Red Sox

Say hello to a 21-man Red Sox pitching staff and goodbye to what we think of as baseball

Say hello to a 21-man Red Sox pitching staff and goodbye to what we think of as baseball

BOSTON -- The Red Sox bullpen looked like a packed rush-hour Green Line train. Crossing the clubhouse meant navigating a toppled Jenga stack of spare lockers. Forget about a magnifying glass -- the four-point type on the official roster required a scanning electron microscope.

"Are we having fun yet?!" Adam Scott's Henry Pollard asked plaintively on the Starz cult classic "Party Down", but in terms of virality, the final three weeks of the Red Sox season are taking on the feel of "Too Many Cooks," the Adult Swim earworm that parodied 1990s sitcom themes -- first by never ending, and then by leaving everyone in a pool of blood (don't ask).

Baseball plans to address the issue of September roster chum next year, when each team will only be able to carry three extra players. The Red Sox seem to be operating with a self-imposed 28-man limit, but just barely, and that is the embarrassing number of pitchers on the roster.

On Wednesday, they recalled four relievers they had already sent home for the winter, bringing the number of active arms to 21. That number again: TWENTY-ONE. That's every healthy pitcher on the 40-man roster except Double-A right-hander Denyi Reyes, who should probably keep his phone on vibrate, just in case.

While some teams might be ashamed to carry so many arms, the Red Sox have little choice. They refuse to concede, which means they need all the help they can get. Outside of left-hander Eduardo Rodriguez, their starting pitchers are either injured (Chris Sale), ineffective (Rick Porcello), or nonexistent.

So, with a little more than three weeks remaining and the playoffs somewhere just shy of a pipe dream, Cora offers no apologies for the parade of pitching changes that will almost certainly be inflicted upon us for the rest of the month.

Buckle up, and bring your traveling neck pillow.

"We're going winter ball style," Cora said. "That's how we're going to do it. The games, instead of four hours, they're going to be five hours. Keep the fans away from the..."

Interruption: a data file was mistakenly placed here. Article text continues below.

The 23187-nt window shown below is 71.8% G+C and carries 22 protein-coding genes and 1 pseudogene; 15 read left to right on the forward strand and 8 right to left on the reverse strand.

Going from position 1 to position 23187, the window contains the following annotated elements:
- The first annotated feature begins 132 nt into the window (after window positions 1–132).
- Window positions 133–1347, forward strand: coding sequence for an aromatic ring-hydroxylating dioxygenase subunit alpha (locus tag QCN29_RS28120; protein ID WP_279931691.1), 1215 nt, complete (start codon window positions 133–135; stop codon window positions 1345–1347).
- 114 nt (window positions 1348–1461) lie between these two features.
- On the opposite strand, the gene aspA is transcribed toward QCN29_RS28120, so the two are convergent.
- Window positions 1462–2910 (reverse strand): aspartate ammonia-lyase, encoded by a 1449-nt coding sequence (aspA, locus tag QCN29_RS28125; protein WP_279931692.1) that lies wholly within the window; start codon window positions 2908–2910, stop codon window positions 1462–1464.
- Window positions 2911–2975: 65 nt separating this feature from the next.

Cora's voice trailed off in recognition that even in jest, he probably shouldn't verbalize just how ugly the rest of the month could get. He knows this is a ridiculous use of the roster, but it is one afforded him by the rules, and the only alternative is to run his most effective relievers into a reef and watch them sink.

That's life on a team with horrible starting pitching. The Red Sox will try to bullpen their way to October, and that requires bodies. Lots and lots of bodies.

So on Wednesday, they summoned right-handers Colten Brewer, Trevor Kelley, and Mike Shawaryn, as well as left-hander Bobby Poyner, who had been freed to head home when the Triple-A season ended on Monday. They join a bullpen that already includes Jhoulys Chacin, Travis Lakins, Ryan Weber, and Hector Velazquez. Outside of the recently signed Chacin, that's a veritable Who's Who of pitchers you probably only vaguely remember, and not necessarily positively.

"We talked about it last night," Cora said. "Obviously, it's not perfect, but our starters are not giving us enough. We need matchups, we need arms, we're going to try to maximize Brewer's cutter and Shawaryn's slider and Bobby's fastball up and Kelley's side-arm pitches. We're trying to look for outs.

"Luckily I work in an organization that, we're not going to tap out, we're not going to wave the white flag and we're going to keep pushing," Cora added.

While the organization's motivation is entirely understandable -- ugly wins are wins just the same -- that doesn't mean we have to feel great about watching it. At a time when baseball should be selling the drama of pennant races, it instead shovels compost in our faces.

The Red Sox, who now run seven lines deep in the bullpen, will be leading that charge unapologetically, though in the 6-2 victory Wednesday night over the Twins, Cora still leaned on stalwarts Josh Taylor, Darwinzon Hernandez, and Brandon Workman.